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The heartwarming charity making a huge difference to parents with kids in hospital

Discover how Emmies Kitchen, inspired by a courageous young girl, is providing essential support and nourishment to parents of hospitalised children and their families in Greater Manchester.
Emmies Kitchen

In the hushed hallways of hospitals, a quiet, often invisible community navigates an intense journey of trauma and isolation.

These are the parents of hospitalised children, enduring weeks, months, or even years as their children receive life-saving treatments.

The emotional and physical toll on these families is immense—parents separated from their loved ones, losing jobs, and struggling to care for themselves.

In this landscape of exhaustion and uncertainty, even a basic necessity like a nourishing meal becomes a luxury.

Whilst the hospital is amazing at looking after the children, somebody has to look after the parents and carers.

And that’s where Emmies Kitchen comes in.

Emmies Kitchen

Emmies Kitchen
The Emmies Kitchen team

“Our mission is to provide support to parents and carers staying with their poorly child in Royal Manchester Children’s Hospital (RMCH),” explains Eve, Emmie’s mum and chair of the charity.

“For many, this is a really traumatic and challenging time—often you need to be able to make life-changing decisions about your child’s future or process the most complicated medical information and procedures.

“Parents will not prioritise their own needs throughout this time as their child is their main focus, but parents need to be well physically and mentally to play a pivotal role in their child’s hospital journey and beyond.”

How does Emmies Kitchen help?

From its origins of providing a home-cooked meal once a month in Ronald McDonald House at Manchester Children’s Hospital, Emmies Kitchen now delivers up to 150 hot meals per week to the parents on the wards or who are staying in Ronald McDonald House, as well as 80 snack bags for distribution across the Hospital.

The work of Emmies Kitchen is vital as it recognises the importance and values of the role that parents and carers have in caring for their poorly child while staying in RMCH and beyond.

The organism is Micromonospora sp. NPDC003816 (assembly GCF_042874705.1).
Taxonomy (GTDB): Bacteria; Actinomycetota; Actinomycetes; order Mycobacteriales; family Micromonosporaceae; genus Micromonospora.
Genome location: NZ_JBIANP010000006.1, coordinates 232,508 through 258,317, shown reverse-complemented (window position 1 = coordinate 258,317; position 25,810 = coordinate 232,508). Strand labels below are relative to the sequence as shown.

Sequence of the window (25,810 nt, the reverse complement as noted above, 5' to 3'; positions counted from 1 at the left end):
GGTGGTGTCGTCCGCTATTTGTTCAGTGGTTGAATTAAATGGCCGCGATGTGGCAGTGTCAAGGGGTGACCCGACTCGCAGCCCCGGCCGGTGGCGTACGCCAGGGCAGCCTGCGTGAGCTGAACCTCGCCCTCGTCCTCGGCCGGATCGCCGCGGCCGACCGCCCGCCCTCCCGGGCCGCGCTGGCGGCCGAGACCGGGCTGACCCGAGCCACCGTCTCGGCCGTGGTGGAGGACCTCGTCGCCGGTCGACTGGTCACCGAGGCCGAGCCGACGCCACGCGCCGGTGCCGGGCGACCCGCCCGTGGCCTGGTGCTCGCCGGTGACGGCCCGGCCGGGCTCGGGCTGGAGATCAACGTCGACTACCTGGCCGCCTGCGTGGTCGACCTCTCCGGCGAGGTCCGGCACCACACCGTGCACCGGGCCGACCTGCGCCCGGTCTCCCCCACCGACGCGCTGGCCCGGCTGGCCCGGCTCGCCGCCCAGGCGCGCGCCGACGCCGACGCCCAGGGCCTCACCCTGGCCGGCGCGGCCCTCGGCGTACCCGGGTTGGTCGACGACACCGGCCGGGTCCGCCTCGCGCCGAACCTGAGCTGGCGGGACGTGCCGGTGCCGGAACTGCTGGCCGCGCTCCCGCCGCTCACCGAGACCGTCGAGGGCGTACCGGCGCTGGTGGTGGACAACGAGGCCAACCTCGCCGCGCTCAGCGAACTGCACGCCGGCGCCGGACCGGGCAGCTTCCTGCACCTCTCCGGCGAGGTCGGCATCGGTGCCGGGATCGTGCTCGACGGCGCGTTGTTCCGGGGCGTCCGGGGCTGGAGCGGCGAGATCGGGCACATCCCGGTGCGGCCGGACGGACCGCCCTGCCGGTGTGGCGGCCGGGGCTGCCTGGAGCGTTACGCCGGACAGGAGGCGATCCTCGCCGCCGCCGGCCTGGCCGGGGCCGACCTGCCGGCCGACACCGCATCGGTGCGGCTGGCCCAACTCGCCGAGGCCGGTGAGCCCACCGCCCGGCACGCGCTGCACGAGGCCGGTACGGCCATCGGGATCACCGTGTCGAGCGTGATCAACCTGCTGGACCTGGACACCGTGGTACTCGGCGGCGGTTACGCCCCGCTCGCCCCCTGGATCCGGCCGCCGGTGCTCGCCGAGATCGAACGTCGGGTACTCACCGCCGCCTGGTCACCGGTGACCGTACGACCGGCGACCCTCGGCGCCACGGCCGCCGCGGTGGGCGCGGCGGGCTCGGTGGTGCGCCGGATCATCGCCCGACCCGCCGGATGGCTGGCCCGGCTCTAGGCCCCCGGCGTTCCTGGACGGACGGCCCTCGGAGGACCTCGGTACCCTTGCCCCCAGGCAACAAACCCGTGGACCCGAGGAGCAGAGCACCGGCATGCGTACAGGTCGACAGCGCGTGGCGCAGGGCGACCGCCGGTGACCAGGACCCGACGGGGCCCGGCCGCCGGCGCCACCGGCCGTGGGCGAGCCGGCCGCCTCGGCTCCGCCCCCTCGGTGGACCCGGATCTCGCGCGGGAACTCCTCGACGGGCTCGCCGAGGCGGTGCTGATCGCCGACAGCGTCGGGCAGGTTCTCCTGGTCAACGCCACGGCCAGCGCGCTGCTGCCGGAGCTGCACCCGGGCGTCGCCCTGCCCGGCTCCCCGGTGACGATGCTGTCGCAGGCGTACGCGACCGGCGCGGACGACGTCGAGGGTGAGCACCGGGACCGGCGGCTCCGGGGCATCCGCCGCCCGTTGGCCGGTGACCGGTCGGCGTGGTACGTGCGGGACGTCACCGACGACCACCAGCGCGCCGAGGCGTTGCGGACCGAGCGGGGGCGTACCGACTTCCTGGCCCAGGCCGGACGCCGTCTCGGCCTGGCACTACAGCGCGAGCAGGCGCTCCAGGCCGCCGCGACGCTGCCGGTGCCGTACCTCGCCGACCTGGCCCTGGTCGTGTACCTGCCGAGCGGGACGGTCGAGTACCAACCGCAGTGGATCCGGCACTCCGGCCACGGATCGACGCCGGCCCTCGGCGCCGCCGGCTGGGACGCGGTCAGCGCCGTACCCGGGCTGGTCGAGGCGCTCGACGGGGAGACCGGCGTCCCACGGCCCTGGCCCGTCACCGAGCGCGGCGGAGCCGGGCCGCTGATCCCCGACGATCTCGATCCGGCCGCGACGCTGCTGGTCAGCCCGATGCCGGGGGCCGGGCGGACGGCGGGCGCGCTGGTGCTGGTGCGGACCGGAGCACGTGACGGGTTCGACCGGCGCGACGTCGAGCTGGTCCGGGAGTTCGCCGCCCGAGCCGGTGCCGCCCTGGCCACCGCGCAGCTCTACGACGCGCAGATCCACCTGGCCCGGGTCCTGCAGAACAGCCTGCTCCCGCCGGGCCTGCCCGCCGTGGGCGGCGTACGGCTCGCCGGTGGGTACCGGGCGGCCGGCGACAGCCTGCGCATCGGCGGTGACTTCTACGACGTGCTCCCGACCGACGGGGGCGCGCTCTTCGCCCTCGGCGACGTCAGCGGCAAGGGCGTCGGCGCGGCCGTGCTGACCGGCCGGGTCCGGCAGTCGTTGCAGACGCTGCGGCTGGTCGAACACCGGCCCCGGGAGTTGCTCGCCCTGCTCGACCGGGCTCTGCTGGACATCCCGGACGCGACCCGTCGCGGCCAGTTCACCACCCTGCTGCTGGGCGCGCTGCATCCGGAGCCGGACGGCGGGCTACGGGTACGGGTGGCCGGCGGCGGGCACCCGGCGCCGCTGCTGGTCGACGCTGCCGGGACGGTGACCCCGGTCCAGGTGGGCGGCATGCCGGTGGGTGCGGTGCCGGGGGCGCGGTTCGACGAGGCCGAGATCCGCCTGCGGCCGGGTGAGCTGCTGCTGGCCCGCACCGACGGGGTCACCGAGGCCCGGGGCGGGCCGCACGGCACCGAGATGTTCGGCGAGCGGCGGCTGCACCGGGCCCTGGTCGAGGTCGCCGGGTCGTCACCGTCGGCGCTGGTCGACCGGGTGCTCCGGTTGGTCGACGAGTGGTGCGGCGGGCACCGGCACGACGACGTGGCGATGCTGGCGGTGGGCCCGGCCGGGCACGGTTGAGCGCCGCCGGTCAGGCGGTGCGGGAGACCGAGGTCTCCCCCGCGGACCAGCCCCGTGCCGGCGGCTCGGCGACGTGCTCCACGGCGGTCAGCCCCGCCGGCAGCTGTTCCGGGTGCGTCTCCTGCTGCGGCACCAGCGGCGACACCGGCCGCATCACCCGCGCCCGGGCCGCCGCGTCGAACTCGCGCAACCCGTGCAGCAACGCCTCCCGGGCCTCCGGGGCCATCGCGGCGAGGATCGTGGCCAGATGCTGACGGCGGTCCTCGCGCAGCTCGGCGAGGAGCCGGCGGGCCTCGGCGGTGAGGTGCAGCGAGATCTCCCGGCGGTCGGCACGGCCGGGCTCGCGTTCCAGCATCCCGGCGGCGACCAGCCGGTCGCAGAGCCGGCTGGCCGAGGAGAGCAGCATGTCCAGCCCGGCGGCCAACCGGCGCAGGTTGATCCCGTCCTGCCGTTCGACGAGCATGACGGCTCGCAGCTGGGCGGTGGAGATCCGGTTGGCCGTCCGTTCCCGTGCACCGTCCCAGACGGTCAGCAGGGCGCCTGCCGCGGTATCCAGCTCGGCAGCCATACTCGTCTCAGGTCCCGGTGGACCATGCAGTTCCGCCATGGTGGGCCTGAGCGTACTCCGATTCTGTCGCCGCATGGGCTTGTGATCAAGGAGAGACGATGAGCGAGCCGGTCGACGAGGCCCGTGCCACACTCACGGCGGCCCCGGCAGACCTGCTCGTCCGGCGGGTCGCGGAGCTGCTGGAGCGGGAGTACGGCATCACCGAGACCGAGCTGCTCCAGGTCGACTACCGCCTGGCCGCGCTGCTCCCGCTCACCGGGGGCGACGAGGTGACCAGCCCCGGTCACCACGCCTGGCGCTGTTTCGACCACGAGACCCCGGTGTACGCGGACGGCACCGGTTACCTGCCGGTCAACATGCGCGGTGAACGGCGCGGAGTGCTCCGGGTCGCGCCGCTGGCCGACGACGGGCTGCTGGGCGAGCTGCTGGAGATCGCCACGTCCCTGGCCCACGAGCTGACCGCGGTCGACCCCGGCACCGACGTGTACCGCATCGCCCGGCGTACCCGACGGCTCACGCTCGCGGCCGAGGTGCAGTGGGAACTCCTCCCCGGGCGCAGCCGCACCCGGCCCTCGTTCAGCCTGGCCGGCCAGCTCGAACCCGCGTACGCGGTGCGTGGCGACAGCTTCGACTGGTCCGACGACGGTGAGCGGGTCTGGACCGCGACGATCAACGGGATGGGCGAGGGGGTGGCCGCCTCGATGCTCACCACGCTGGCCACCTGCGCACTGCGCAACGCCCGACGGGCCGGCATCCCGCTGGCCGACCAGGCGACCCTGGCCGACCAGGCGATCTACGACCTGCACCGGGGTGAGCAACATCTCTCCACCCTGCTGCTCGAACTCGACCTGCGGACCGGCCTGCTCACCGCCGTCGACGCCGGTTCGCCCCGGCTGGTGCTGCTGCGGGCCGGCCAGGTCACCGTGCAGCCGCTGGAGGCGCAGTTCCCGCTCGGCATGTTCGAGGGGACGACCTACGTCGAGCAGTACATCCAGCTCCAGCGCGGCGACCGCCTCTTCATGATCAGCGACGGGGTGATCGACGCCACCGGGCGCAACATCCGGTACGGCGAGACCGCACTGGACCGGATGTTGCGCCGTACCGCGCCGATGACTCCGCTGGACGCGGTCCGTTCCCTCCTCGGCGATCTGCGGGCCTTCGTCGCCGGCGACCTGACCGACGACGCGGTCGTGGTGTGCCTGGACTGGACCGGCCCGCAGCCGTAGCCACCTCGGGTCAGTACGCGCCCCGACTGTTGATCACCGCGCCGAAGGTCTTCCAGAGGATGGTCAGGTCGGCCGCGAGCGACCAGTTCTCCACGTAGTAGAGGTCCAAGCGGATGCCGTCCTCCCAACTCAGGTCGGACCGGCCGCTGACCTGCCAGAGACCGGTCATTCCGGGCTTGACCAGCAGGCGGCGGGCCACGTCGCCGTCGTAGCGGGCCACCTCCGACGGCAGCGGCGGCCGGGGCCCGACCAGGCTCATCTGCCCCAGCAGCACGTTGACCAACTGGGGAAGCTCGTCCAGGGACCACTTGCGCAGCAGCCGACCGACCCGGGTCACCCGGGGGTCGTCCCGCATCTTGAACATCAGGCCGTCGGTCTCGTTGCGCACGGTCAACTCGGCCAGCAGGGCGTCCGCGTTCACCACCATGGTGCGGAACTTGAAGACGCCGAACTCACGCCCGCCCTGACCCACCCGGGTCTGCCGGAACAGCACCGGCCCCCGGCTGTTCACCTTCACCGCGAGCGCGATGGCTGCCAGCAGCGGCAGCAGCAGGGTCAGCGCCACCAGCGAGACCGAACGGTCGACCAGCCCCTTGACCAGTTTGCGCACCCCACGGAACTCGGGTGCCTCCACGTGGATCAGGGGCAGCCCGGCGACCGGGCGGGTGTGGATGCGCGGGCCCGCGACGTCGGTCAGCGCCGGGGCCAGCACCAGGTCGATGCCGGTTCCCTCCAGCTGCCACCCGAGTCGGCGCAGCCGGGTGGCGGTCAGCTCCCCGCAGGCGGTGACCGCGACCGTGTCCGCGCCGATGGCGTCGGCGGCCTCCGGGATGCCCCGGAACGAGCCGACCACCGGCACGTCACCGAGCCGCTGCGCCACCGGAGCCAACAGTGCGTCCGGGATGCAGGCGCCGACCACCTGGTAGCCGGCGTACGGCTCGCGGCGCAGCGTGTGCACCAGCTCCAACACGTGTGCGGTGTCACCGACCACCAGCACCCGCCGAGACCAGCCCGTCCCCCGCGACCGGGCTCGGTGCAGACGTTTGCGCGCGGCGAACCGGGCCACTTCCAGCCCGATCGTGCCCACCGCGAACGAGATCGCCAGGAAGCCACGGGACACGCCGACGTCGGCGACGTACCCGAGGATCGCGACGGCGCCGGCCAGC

“The supporting family is often a forgotten community that no one really wants to think about, but the reality of being a hospital parent can be so much harder than anyone could imagine.

“Having volunteers who themselves have come through long hospital stays often gives hope to parents—that there is life after hospital and children can get better,” Eve emphasised.

“More than just a free meal”

Emmies Kitchen continues to be more than just a free meal.

The volunteers provide emotional support.

Parents with their own lived experience offer advice and guidance, and more recently Emmies Kitchen has been at the forefront of raising awareness about childhood cancer.

Something difficult to talk about, and sometimes overlooked.

Sadly, as Emmies family found out, it can happen to anyone, and turn lives upside down in an instant.

It was Emmie’s vision to see that parents needed looking after and feeding, and with the help of the Emmie’s Kitchen volunteers, they have now made that a reality.

“Emmies Kitchen offers individually ordered meals, meaning that parents have a choice over the meal that they receive, operating on a six to eight week rota,” Eve notes.

“We also offer parents and carers a monthly well-being drop-in, where they can relax with different self-care activities including breath work, meditation, and massage as well as spin art or just having a chat with a brew and a piece of cake.

“Emmies Kitchen believes in looking after and nurturing parents and carers in a non-clinical environment so they can replenish some of their energy to go again and be able to deal with whatever challenges hospital life may throw at them next.”

Emmie’s story


The heartwarming story of Emmies Kitchen is inseparable from its namesake and inspiration, Emmie.